Santa Barbara: The Elusive Isle

I blink the sleep out of my eyes and squint at the ceiling of my bunk in the semidarkness. I can hear faint creaking of the boat, whose slight movements indicate that either the seas are very calm today or we’re anchored in a well-protected cove. I detect the aroma of frying bacon and hear muted voices, but nothing suggests an answer to the question in my mind. I swing my legs out of bed, hop to the ground and grope my way to the stairs, finally allowing my thoughts to bubble to the surface.

“Where the heck am I?” I whisper furtively.

Diver in a pink wetsuit checks out a colorful reef
A diver admires the lush marine life of Hidden Reef.

This might sound like a bad scenario, but it’s not an uncommon sunrise contemplation for divers who have booked a charter to Santa Barbara Island, a tiny spit of land 38 miles off the California coast. Approximately one square mile in area and the highest peak at 634 feet, it is the smallest of California’s Channel Islands. Its isolation and small size translate to minimal shelter from large swell, so it is only diveable in optimal conditions. The island’s distance from the mainland complicates matters further — most charters involve an overnight trip.

Hopeful passengers board in the evening, strap down their gear and hoist themselves into bunks, all the while praying that the Pacific Ocean will cooperate. More often than not, they wake to discover that they are anchored in a more forgiving location, such as the protected eastern side of much-larger Catalina Island. Perseverance is critical, however, since Santa Barbara Island can deliver features of both the southern and northern Channel Islands, and it does so with bonus perks such as crystal-clear blue water and pelagic creatures.

For the past 10 months my attempts to reach Santa Barbara Island have been unsuccessful, so I pad up the stairs to the galley, muttering apprehensively, “What will it be this time? Small island or big island? Small? Or big?” When I reach the top of the stairs, I exhale and lift my eyes slowly toward the window, and I cannot help the smile that overtakes me: We’ve made it! Glinting in the sun is my tiny spit of land, a place that to many represents the capstone of California Channel Islands diving.

My dive buddy is already on deck, swigging coffee while he double-checks his gear, and we look at one another in delight, wordlessly agreeing that we will be in the water as soon as the gates are opened for diving. A quick look at our surroundings further improves my giddy mood. The glass-calm sea has allowed us to anchor at one of Santa Barbara Island’s most exposed sites, Arch Reef, identifiable by the boiling appearance of the water where the namesake topology nearly breaks the surface.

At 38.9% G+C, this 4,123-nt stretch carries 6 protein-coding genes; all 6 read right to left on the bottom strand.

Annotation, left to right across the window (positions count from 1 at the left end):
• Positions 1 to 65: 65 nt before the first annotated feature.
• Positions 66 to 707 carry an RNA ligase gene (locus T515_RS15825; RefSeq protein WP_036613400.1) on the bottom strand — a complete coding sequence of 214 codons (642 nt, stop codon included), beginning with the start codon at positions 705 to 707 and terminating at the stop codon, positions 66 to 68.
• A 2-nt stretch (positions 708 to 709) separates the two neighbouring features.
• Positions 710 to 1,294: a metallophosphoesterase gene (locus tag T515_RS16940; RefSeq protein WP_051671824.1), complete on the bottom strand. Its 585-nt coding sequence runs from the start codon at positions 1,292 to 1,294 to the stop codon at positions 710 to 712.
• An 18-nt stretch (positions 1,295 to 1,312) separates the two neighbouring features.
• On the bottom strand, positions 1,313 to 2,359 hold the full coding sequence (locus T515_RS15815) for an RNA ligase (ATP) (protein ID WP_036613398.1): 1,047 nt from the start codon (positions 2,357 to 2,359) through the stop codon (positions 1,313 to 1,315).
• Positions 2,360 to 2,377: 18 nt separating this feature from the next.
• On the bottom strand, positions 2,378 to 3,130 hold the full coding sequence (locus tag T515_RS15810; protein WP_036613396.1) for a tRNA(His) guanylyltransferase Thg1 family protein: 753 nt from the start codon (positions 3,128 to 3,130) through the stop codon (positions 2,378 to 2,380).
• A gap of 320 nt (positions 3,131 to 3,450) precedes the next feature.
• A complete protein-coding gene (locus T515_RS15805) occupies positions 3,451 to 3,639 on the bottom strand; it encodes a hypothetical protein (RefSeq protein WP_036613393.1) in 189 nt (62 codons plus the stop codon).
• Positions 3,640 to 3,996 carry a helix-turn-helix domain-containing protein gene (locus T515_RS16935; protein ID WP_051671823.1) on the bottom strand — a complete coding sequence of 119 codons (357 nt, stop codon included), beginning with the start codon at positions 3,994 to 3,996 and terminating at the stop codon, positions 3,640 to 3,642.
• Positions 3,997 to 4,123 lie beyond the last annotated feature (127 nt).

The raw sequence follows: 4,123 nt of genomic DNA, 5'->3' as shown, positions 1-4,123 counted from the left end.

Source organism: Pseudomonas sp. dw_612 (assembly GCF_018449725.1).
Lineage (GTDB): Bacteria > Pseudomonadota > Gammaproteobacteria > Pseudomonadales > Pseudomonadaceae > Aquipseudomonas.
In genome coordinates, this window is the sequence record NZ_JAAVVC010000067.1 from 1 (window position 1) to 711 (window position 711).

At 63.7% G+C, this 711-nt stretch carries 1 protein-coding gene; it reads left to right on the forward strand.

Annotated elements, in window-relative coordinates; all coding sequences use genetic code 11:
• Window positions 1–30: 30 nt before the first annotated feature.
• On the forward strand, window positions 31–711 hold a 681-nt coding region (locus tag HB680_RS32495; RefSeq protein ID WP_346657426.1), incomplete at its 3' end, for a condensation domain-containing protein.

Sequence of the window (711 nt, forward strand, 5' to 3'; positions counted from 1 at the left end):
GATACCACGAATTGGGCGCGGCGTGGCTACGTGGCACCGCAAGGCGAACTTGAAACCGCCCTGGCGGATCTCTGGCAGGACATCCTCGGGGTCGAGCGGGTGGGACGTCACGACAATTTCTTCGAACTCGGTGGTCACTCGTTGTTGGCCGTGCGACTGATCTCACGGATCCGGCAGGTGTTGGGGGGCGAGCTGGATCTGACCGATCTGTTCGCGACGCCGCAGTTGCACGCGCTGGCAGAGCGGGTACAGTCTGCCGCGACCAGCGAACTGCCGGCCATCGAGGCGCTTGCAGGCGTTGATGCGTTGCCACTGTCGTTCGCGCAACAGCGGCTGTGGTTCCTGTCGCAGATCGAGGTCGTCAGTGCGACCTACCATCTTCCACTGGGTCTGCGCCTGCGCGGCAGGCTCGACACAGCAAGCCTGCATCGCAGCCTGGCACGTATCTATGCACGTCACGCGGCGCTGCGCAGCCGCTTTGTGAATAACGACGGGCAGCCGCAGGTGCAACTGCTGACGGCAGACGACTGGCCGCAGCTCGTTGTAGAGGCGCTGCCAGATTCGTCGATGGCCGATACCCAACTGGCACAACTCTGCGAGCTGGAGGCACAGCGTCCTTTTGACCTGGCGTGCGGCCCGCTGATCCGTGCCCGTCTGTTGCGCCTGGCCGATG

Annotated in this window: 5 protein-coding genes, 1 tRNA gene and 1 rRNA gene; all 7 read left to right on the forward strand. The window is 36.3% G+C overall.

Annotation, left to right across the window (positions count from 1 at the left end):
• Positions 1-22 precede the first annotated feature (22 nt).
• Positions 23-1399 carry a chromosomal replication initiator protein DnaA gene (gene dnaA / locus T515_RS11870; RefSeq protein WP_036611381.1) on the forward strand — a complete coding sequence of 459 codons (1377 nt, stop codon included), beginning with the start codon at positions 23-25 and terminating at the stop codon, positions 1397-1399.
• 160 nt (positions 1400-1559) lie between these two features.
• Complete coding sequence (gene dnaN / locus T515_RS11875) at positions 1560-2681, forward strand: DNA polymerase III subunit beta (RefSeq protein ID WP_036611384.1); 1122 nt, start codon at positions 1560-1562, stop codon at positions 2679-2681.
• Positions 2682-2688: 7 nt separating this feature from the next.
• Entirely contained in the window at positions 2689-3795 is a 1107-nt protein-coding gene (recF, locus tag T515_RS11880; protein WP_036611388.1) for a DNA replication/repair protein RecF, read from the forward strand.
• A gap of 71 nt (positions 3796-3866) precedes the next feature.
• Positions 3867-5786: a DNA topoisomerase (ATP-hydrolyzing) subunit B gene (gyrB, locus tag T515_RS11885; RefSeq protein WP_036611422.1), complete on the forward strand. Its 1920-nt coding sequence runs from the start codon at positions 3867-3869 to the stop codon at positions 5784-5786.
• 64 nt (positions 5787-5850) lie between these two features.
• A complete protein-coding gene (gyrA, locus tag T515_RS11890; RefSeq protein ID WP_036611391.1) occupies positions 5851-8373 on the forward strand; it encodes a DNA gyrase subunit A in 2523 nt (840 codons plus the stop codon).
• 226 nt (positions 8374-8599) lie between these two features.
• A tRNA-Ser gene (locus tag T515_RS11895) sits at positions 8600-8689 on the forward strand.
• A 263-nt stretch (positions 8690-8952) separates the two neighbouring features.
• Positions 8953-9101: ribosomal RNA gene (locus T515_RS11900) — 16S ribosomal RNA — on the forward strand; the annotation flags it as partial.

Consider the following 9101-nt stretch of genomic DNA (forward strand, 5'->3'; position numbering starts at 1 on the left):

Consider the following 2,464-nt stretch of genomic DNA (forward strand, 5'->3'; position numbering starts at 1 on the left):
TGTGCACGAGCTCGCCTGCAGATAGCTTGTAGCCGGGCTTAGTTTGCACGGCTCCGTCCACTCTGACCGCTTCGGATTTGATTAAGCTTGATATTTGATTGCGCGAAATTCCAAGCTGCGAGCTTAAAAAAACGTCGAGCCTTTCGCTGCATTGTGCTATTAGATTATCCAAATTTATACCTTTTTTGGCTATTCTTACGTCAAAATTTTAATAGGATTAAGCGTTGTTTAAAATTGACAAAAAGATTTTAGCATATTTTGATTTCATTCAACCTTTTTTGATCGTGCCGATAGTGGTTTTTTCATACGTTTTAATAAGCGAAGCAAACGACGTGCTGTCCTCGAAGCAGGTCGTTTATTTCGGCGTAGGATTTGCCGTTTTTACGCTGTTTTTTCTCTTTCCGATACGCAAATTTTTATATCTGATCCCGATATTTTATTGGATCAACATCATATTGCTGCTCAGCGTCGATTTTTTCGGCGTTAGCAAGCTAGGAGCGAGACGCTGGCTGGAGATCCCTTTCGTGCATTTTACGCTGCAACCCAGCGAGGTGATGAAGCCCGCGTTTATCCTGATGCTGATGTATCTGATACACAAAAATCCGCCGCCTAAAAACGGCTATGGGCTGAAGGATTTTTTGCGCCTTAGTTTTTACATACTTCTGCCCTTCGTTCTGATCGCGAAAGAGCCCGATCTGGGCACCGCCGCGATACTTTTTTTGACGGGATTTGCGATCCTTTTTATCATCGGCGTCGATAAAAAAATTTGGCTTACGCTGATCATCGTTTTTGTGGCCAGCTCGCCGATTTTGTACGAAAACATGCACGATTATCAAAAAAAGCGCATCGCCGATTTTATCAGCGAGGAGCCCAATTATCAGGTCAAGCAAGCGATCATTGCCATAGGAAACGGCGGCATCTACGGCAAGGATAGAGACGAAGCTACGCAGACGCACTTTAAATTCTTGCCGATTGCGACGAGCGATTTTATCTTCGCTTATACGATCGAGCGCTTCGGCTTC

A two-spot octopus shows off its colorings
A two-spot octopus awaits unsuspecting prey on the rocks near Sutil Island.

Under the ocean’s surface, a 30-foot-wide sponge- and Corynactis-encrusted archway dominates the scene. It would be easy to spend the entire dive in less than 45 feet of water exploring the large rock structure, but we have other goals. Passing through the arch, we leave the other divers behind and head northwest through a sloping, bat-ray-patrolled kelp forest to reach Hidden Reef. At 60 feet, the slope quickly drops off to form a rocky miniwall that provides hiding spots for lobsters and substrate for large red gorgonians and clumps of purple hydrocoral. Large lingcod and California scorpionfish watch us alongside brightly colored starfish.

When we turn back toward the boat we see a strange, silvery mass in the distance. As it approaches, we recognize it as a vast school of mackerel. Seconds later we are surrounded by chaos, the glittering school of baitfish swirling around us while a small mob of young adult sea lions herds the panicked fish through the kelp and toward deep water.

As the morning progresses, the ocean remains glass calm, so we motor south toward tiny Sutil Island. While the captain is anchoring near the south side of the island, I see a sweet, spotted face blinking beckoningly at us from the surface: a harbor seal. Since I have managed to photograph only one or two of these timid creatures in all my years of diving, I recognize the ruse for what it is. I nudge my buddy and gesture in exasperation toward the seal. My buddy laughs and responds in a mocking voice, “Oh, look at me! I’m a wonderfully adorable seal. And I will wonderfully disappear the second you’re underwater.” Snickering, we gear up and hop in, steering around the patchy kelp to get to Sutil Pass, which runs between Sutil and Santa Barbara islands.

A curious harbor seal swims up to a diver to see what it is. Can the seal eat it?
A curious harbor seal at Sutil Pass is enamored of his reflection in a photographer’s port.

We pass red and two-spot octopuses, an unusual variety of nudibranchs and island kelpfish on the rocks. As we reach a depth of 60 feet the kelp forms a dense forest lined by red and golden gorgonians and teeming with blacksmith. We’re photographing the scene when I feel a quick tug at my left foot. I glance back to discover my fin tip in the mouth of the juvenile harbor seal, which has followed us into the pass.